The fate of a 1920s-era house at 704 Gimghoul Road was sealed last year, when the town’s Historic District Commission finally approved its demolition and replacement.
That wasn’t their intention when they bought the house, said Bob Buysse, who with his wife, Virginia, is building a new home on the land.
“We spent at least a year or more trying to come to grips with renovating that thing, and finally, we threw up our hands and were going to walk away from the whole project and sell it,” Buysse said. “Then we regrouped and decided to give it one more go and take it down and to build a new one.”
The new house replicates the old architecture and scale, he said, from the traditional flanked porches to shingle siding in the same color.
Never miss a local story.
“I think that most folks when they drive down Gimghoul after we finish, will have ... a hard time distinguishing it from the original structure,” he said.
The house had remained largely unchanged for decades, making it one of three nearly original, pre-1932 Gimghoul homes. But its future was uncertain after new owners asked to demolish and replace it in 2013.
Those owners, Tanner and Mimi Hock, delayed their request in April 2014. They returned with a proposed renovation in June, based on a structural engineering report and work with Preservation Chapel Hill. But by October, they had put the property on the market.
The Buysses, Gimghoul residents since 1998, bought the house in January 2015 with plans to modernize the interior. They filed demolition and building plans with the commission in 2016.
“After gaining that approval (to renovate) and having our contractor look at it in detail, it was concluded that it was too far gone to renovate,” Buysse said. “It had six-inch tree roots growing up the fireplace, it had mold and mildew, and every other vermin and insect inside the house. It was just concluded that it was beyond repair.”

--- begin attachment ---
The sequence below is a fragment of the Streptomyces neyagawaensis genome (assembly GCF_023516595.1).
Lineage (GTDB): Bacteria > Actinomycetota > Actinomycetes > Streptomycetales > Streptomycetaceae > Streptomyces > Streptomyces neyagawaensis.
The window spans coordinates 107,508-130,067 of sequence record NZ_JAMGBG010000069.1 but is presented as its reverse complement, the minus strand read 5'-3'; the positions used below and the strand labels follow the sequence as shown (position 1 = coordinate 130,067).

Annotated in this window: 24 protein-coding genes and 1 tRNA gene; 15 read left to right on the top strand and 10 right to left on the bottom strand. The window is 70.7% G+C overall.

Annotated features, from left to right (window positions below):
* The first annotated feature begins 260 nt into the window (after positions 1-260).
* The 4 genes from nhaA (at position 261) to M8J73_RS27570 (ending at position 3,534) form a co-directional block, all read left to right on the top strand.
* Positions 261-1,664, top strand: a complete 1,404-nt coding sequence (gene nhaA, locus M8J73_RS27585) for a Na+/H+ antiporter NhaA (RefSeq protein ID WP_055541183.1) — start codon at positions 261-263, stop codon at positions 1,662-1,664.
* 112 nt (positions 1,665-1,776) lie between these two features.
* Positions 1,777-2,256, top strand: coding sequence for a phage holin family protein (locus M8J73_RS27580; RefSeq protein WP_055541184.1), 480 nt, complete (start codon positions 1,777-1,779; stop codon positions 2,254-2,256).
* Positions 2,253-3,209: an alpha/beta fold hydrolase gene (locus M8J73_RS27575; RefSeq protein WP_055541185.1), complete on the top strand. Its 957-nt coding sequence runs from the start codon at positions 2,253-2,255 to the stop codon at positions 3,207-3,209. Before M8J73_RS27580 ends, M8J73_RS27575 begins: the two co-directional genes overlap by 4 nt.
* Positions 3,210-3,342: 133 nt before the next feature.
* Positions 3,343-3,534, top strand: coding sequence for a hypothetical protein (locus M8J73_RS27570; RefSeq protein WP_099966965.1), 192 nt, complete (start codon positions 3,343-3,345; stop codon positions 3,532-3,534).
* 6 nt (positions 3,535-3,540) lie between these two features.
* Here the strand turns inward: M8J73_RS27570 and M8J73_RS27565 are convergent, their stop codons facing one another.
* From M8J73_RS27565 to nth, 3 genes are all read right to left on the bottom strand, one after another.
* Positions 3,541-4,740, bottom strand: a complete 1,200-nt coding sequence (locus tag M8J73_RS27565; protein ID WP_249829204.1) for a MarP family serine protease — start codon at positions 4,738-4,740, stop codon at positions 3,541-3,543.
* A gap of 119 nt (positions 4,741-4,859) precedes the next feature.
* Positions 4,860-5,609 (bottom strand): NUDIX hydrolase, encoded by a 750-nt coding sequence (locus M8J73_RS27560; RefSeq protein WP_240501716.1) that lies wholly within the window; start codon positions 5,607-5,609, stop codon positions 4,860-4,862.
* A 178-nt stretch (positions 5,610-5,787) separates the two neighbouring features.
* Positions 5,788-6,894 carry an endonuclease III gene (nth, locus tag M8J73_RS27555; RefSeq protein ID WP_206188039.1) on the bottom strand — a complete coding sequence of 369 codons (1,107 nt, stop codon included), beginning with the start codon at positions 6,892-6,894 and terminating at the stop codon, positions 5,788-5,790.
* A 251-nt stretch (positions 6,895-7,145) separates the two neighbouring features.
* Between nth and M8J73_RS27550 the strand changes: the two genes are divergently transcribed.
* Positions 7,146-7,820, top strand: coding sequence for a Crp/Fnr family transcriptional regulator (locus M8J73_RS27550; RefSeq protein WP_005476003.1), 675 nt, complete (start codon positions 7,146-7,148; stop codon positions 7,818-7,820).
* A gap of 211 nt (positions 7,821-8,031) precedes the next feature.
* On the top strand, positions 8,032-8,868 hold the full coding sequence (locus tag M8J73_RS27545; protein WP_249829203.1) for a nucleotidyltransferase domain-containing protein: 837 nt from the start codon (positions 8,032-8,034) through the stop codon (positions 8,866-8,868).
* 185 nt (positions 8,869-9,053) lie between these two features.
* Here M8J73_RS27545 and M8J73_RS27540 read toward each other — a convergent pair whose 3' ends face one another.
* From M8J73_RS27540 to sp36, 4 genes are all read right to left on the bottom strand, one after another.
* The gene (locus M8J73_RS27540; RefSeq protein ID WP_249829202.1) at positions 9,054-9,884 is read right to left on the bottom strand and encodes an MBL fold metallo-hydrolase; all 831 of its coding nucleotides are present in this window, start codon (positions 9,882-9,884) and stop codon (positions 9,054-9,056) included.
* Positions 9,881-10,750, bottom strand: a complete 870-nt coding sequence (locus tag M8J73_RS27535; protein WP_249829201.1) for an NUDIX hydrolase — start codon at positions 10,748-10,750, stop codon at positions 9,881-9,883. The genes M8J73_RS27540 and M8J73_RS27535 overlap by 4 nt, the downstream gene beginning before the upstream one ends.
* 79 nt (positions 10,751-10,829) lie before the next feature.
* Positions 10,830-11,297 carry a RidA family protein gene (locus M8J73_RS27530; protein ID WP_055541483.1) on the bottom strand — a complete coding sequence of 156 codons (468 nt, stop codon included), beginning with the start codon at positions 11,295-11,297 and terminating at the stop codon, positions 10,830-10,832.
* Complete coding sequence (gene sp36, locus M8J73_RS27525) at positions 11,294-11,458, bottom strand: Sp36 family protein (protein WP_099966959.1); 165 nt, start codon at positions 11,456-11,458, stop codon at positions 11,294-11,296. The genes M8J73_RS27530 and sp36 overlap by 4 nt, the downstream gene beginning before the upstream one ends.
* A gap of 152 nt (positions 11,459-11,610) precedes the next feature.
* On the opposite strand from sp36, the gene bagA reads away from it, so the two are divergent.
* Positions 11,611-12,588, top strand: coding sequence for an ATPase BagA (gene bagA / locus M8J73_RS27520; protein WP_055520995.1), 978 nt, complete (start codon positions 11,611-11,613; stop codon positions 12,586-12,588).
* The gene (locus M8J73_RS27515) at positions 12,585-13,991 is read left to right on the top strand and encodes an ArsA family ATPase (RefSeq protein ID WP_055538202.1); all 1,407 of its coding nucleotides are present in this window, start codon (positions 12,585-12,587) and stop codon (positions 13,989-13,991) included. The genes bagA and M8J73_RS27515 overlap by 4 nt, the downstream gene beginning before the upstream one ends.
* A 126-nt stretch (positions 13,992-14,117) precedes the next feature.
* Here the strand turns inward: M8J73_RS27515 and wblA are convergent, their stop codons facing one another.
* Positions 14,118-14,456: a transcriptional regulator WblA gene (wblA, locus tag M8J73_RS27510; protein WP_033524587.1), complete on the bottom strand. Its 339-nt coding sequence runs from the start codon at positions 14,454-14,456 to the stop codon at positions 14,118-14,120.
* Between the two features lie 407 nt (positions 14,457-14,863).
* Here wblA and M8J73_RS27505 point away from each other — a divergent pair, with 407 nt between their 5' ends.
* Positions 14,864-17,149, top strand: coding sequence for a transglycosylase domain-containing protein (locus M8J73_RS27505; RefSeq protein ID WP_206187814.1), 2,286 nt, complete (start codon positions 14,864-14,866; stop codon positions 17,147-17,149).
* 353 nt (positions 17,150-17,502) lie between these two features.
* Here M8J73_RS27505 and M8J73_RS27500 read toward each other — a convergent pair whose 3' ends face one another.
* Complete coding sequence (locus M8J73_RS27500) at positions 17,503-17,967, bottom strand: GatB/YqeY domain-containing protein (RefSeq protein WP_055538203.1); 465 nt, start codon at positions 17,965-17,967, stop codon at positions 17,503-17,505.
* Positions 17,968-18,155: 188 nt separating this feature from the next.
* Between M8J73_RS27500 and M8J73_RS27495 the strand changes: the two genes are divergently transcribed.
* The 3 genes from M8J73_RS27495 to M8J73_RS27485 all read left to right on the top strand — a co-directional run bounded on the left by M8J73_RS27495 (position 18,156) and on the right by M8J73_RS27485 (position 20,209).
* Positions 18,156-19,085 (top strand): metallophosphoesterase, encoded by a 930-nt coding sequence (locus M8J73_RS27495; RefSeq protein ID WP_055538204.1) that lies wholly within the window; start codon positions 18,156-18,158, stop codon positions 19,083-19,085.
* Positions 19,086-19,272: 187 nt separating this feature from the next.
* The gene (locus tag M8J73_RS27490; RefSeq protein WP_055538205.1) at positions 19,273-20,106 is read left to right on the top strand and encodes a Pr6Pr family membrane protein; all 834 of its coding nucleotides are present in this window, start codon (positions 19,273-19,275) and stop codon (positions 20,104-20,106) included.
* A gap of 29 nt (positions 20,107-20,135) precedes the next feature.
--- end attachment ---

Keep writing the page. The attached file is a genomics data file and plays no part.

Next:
They had hoped to move a small stone cottage in the back yard to a new spot, but it was too dilapidated, Buysse said. After four months and thousands of dollars, it fell apart during the move. The stones will be used in low walls around the property, he said.
A Durham restoration group salvaged other building materials, and brick pavers will be reused for the walkways and driveway. Black walnut trees removed from the property will become furniture and cabinets for the new home, Buysse said.
The reaction from neighbors has been very positive, he said. They hope to move in by December.
“It’s the neighborhood; that’s what it’s all about,” Buysse said. “It’s not a big, big house; it’s a little bigger than what was there, and of course, we preserved the big, old magnolia tree that’s out front. We’re pretty excited.”
Gimghoul, just east of UNC’s campus, is one of three local historic districts in Chapel Hill and one of five on the National Register of Historic Districts.
The two-story Colonial Revival-style house at 704 Gimghoul Road was built in the late 1920s for a local doctor, according to National Register of Historic Places documents. In the 1930s, respected UNC marriage and sex authorities Ernest and Gladys Groves bought the house and built a stone cottage behind it as an office and library around 1935.
Actor Andy Griffith is rumored to have lived in the stone cottage for three years while attending UNC.